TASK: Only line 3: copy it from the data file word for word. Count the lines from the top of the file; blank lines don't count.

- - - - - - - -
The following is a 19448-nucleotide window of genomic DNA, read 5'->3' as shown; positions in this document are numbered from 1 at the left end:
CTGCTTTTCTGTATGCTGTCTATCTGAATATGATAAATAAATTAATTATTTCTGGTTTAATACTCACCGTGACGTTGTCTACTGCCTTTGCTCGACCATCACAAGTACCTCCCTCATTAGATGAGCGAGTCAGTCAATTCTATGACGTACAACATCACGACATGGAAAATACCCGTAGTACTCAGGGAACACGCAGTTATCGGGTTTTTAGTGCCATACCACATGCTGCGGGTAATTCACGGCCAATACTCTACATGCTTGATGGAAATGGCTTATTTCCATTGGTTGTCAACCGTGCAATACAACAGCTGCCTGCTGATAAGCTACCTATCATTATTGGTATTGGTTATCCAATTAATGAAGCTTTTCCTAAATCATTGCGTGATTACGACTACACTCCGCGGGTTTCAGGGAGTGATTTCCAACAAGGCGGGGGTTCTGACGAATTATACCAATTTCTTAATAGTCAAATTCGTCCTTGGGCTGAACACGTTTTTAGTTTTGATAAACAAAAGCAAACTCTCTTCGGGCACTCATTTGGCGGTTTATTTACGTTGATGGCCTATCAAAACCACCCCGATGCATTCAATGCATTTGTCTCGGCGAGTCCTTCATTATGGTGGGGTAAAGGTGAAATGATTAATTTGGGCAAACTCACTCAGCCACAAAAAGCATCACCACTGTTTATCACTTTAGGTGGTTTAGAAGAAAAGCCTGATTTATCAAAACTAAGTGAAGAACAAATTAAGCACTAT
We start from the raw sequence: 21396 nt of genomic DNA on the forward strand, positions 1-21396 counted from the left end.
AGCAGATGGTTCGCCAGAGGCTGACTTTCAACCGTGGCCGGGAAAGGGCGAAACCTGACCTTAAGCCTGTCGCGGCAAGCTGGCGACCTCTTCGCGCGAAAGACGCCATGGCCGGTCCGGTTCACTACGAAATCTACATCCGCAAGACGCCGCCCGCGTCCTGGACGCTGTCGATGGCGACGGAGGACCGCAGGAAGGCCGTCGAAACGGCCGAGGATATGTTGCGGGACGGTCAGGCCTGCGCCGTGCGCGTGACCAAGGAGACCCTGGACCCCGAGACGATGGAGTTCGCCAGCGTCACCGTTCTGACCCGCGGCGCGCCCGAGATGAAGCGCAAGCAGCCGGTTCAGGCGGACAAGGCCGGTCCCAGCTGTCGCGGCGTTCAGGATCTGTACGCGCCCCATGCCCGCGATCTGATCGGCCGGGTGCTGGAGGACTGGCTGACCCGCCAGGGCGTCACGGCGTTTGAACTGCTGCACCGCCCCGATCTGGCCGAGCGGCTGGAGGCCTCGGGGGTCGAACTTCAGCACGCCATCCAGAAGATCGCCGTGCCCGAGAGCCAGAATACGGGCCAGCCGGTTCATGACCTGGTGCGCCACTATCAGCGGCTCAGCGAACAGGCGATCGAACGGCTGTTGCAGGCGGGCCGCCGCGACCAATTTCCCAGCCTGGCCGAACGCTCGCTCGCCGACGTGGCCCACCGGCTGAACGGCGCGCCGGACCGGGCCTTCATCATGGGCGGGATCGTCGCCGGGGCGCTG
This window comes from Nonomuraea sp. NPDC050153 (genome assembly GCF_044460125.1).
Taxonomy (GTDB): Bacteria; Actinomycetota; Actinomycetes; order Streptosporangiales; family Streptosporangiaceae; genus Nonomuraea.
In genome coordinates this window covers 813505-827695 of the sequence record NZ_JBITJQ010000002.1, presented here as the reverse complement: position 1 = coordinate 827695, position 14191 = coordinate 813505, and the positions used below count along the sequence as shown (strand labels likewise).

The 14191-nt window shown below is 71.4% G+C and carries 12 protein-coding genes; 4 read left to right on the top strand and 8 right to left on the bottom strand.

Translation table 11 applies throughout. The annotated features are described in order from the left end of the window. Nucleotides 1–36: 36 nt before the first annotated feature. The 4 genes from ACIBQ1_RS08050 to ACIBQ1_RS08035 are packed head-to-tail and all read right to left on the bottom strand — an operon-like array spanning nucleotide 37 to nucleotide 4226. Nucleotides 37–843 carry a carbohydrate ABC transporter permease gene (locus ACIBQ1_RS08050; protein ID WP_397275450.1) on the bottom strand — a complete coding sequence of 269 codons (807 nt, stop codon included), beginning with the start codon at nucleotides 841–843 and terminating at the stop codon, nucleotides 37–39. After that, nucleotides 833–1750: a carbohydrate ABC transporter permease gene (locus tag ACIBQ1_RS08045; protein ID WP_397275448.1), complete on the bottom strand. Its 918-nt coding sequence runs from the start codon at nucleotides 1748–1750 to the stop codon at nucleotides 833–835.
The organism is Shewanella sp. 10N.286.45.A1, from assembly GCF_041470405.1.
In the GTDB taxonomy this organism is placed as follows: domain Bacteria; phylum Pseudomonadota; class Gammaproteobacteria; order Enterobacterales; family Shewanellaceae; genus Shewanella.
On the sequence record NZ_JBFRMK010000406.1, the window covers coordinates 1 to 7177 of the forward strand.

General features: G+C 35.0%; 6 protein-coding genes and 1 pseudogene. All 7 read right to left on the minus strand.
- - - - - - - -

We start from the raw sequence: 21396 nt of genomic DNA on the forward strand, positions 1-21396 counted from the left end.